Questions to Ask Your Doctor About A Cancer Diagnosis

What to Ask When You Receive a Cancer Diagnosis

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When you are diagnosed with cancer, you need answers to important questions from your doctor. But this is a time when emotions can interfere with getting that information unless you come prepared. Receiving a cancer diagnosis can make you feel a great amount of anger, frustration, and confusion. So many thoughts are running through your mind, it is easy to forget important questions and concerns that are vital to make important decisions about your care.

What to Bring with You to the Doctor's Appointment

Before your appointment, write down any questions or concerns you have in a notebook or an electronic note. Bring the notebook with you to your appointment so you don't forget any of your questions. If you prefer to use an electronic note, you could bring your cell phone, tablet or laptop with you to the appointment.

You can record your doctor's answers so you can review them later. You can take notes by hand during the appointment or on your electronic device. Some even prefer to record the conversation on your mobile phone or with a tape recorder so they can devote their full attention to what their doctor is discussing and then make notes later.

Bringing a trusted support person with you is also perfectly acceptable and often encouraged. This person can take notes and even contribute to the discussion by asking questions that perhaps you didn't think about.

11 Questions to Ask Your Doctor When You Get a Cancer Diagnosis

Many doctors say they wish their patients would bring these questions with them, but few actually do. You may find your doctor is a little surprised at how prepared you are, but don't take this as something that is unwelcome. Here are some questions that are often forgotten, but are important to ask:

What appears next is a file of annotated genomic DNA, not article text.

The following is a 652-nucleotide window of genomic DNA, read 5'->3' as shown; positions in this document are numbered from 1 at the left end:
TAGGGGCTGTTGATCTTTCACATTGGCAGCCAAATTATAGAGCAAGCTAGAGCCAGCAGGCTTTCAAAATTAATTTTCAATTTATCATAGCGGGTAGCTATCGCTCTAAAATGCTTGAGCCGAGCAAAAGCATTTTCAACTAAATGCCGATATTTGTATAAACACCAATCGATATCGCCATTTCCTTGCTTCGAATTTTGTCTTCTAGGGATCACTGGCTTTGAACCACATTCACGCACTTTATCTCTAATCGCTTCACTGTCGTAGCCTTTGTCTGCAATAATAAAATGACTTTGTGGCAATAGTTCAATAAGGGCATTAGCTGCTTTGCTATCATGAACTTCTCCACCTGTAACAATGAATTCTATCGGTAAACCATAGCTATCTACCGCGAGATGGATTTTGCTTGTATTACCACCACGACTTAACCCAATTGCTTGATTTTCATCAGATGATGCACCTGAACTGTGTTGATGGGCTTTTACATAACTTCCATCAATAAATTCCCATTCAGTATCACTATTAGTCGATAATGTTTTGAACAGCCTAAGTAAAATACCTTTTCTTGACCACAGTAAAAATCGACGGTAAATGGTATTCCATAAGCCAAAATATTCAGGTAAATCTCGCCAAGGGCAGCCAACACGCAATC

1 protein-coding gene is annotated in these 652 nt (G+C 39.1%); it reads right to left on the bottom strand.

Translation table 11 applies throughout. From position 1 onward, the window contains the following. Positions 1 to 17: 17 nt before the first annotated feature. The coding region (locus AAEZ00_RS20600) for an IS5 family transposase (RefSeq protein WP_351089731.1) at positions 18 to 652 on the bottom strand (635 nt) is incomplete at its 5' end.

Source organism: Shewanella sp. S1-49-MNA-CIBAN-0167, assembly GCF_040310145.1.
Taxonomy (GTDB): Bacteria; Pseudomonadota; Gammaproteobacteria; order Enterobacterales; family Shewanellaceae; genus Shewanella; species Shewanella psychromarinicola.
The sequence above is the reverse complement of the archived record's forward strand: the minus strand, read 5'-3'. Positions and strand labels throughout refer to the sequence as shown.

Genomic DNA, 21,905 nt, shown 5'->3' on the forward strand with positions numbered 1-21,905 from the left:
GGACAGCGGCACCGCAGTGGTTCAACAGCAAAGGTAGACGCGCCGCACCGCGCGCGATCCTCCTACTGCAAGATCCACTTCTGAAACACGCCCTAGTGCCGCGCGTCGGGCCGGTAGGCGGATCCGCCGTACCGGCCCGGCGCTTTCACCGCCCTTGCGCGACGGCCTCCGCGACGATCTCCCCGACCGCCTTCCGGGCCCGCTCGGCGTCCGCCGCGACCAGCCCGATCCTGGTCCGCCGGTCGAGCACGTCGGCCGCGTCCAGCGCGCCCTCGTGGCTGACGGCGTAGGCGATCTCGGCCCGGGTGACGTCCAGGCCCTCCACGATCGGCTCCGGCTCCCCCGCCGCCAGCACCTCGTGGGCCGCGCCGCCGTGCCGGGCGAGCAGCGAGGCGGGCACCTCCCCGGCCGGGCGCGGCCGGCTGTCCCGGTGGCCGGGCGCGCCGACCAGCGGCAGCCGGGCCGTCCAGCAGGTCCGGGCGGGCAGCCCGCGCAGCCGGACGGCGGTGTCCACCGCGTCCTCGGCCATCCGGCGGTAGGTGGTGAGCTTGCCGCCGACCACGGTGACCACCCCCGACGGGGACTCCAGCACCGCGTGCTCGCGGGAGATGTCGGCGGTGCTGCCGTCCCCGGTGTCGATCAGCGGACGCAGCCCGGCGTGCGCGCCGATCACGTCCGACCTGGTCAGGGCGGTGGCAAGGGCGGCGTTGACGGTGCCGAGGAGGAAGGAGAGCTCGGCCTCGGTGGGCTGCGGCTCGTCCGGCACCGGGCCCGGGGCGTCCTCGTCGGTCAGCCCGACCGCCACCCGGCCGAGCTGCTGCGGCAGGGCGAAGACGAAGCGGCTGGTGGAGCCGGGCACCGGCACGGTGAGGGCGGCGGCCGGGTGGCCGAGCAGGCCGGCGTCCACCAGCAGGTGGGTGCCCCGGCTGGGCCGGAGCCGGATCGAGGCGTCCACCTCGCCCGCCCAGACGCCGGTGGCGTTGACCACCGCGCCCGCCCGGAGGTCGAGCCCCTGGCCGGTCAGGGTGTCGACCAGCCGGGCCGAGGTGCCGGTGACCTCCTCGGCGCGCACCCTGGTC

• What is the extent or stage of the cancer I have?
  • What is my prognosis?
  • What are my treatment options? What treatment(s) do you suggest?
  • Why do you favor this treatment over others?
  • When will my treatment start, and how long will it last?
  • Can I continue working? How will treatment affect daily living?
  • Would a clinical trial be appropriate for me?
  • What will happen if I choose not to have treatment?
  • How long will I have to continue regular check-ups after treatment?
  • What are the associated financial costs, and will my insurance cover the recommended treatment?
  • Would you object to me getting a second opinion?

It is important to have a physician who will take the time to address your concerns. Review the notes that you took when you get home from the appointment. Do you understand the answers? Is everything clear? Do they bring up new questions you need answered? Discuss them with a loved one and see what questions they may have.

If you have forgotten to ask any during the visit, follow up by phone or use email or electronic messaging if your doctor provides that avenue of communication.

Having a physician you can communicate with makes the journey through cancer much easier.

Sources:

"Who's Who in Cancer Care." Cancer.org. American Cancer Society. 20 July 2000.

"Understanding Clinical Trials". Clinical Trials.gov. U.S. National Institutes of Health. 27 September 2007.
http://clinicaltrials.gov/ct2/info/understand

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